I remember coming across this attitude years ago during a Personnel Committee meeting when – as I argued the case of one interviewee – a very senior councillor stormed out, accusing me of ‘telling him how to vote’. And if you think that was an isolated exception – after a recent Branch meeting when I urged members to respond to the Boundary Commission proposals for our town – I received yesterday an email from one man complaining: ‘I do resent being told to do what you think is best for Aycliffe’. This was an educated, older man, in a position of high responsibility … but he was utterly incapable of appreciating the differences along the spectrum from expressing an opinion, through arguing a case, urging action, and invoking duty, to issuing an instruction.

I am, of course, hugely persuasive, which is why even people who should know better merge listening to my opinion with having to agree! But this makes our task even harder. Because the truth is that – the more compelling our argument – the more likely it is to be rejected by listeners whose underlying prejudices it challenges. As long as we make powerless points and they can ignore us, that’s fine. But as soon as we begin to win the debate, they get angry and reject us … on all the silly grounds they trot out all the time – that we’re fanatics, troublemakers, doing something which will have dire consequences and even wreck the cause in which we believe.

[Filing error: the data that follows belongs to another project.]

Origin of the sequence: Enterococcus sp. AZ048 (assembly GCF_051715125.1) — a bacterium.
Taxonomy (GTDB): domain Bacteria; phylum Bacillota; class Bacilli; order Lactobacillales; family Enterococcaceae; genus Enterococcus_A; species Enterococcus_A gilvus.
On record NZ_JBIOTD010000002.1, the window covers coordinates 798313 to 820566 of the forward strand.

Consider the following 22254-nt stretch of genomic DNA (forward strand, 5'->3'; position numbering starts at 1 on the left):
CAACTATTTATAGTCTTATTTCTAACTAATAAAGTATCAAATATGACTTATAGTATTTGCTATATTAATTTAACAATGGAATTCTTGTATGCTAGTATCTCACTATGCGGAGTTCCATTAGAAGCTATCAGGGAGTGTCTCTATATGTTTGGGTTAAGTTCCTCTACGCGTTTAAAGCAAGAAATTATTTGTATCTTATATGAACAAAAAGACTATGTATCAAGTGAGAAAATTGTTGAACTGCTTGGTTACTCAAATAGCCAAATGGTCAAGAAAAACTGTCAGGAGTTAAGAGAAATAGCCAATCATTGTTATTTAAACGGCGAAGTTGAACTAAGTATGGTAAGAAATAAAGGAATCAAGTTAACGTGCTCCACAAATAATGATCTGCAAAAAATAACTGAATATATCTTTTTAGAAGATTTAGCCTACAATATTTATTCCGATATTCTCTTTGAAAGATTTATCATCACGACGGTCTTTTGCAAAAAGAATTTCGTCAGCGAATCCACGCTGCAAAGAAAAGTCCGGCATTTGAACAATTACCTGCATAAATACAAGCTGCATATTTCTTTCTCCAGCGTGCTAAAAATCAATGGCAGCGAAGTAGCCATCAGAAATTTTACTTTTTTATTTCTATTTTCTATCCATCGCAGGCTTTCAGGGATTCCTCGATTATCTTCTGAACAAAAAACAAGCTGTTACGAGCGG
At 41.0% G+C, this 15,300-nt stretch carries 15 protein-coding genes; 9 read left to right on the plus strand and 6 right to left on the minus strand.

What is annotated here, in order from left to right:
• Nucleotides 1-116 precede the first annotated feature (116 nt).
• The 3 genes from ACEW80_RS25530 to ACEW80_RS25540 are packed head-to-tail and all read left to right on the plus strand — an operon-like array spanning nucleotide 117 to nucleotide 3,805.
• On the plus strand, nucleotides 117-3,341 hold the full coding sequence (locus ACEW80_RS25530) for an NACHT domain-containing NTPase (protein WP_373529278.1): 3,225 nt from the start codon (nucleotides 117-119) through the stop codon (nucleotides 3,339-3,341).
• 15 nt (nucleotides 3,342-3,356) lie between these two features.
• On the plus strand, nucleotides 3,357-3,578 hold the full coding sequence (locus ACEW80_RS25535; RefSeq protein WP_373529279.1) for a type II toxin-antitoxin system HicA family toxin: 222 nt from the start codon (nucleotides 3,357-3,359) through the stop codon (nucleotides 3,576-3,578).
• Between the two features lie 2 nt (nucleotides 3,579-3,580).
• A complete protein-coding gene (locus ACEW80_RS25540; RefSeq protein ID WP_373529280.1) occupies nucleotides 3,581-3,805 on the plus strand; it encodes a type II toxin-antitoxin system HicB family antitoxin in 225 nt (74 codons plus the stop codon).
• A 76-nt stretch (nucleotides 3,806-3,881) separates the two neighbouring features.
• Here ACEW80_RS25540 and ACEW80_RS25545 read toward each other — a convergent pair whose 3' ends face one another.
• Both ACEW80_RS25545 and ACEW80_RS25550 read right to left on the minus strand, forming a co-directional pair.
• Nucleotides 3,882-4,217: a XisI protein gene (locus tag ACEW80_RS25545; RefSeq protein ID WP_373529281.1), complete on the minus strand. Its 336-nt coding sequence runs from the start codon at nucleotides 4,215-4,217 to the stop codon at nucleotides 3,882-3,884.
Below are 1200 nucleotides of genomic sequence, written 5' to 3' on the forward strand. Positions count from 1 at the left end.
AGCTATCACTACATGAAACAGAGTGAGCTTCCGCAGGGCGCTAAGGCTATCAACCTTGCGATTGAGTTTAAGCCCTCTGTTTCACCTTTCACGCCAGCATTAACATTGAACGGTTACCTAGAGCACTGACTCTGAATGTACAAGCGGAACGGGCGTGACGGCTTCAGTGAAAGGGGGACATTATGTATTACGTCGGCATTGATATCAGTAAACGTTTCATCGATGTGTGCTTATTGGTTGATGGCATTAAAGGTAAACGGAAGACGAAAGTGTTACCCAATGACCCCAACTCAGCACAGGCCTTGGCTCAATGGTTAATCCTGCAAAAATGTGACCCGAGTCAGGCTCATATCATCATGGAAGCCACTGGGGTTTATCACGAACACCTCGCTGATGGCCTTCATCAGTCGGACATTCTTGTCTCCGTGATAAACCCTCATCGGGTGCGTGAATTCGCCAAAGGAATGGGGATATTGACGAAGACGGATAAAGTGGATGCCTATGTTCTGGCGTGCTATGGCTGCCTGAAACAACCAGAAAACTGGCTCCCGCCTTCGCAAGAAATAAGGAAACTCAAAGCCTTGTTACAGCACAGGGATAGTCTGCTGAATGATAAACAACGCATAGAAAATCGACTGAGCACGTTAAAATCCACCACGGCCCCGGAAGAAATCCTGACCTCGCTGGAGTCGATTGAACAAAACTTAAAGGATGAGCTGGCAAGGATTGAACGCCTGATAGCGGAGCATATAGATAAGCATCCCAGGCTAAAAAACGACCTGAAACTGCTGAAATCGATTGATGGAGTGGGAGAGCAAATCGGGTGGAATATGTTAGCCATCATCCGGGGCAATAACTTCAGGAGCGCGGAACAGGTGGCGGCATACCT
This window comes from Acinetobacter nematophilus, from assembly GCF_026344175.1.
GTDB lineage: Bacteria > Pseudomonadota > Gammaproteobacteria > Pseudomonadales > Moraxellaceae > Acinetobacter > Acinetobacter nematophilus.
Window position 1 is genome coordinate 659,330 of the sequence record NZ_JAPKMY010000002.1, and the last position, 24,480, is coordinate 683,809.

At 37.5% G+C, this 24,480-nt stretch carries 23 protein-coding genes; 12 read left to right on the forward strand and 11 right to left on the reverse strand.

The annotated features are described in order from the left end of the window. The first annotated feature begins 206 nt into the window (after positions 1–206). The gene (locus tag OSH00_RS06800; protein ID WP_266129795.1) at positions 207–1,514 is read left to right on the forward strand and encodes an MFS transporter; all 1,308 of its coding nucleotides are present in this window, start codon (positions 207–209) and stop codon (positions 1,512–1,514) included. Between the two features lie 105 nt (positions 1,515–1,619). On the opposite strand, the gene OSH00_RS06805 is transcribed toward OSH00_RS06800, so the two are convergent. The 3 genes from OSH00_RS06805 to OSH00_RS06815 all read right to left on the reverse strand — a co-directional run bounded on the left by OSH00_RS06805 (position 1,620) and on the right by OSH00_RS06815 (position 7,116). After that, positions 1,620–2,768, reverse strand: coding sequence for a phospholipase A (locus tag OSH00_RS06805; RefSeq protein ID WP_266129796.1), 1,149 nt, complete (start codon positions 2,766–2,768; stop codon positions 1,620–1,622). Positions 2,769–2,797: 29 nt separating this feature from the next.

And, when all else fails, that we have no right to tell them what to do or what to believe.

It’s hard not throw your hands up in despair and cry: ‘We’re lost!’ Britain has some of the most draconian immigration laws in human history (much worse than the ‘isolationist’ immigration laws of 1920s USA), the influx of ‘foreign’ workers is free movement of labour under our EU terms of membership, and immigrants contribute £billions to the economy. But as soon as you begin to explain this, you’re ‘preaching at us’. Teachers’ pensions are far from ‘gold-plated’, and part of a contractual agreement imposed upon new recruits up to 50 years ago … but the people who say they are unaffordable do not want to discuss details like that.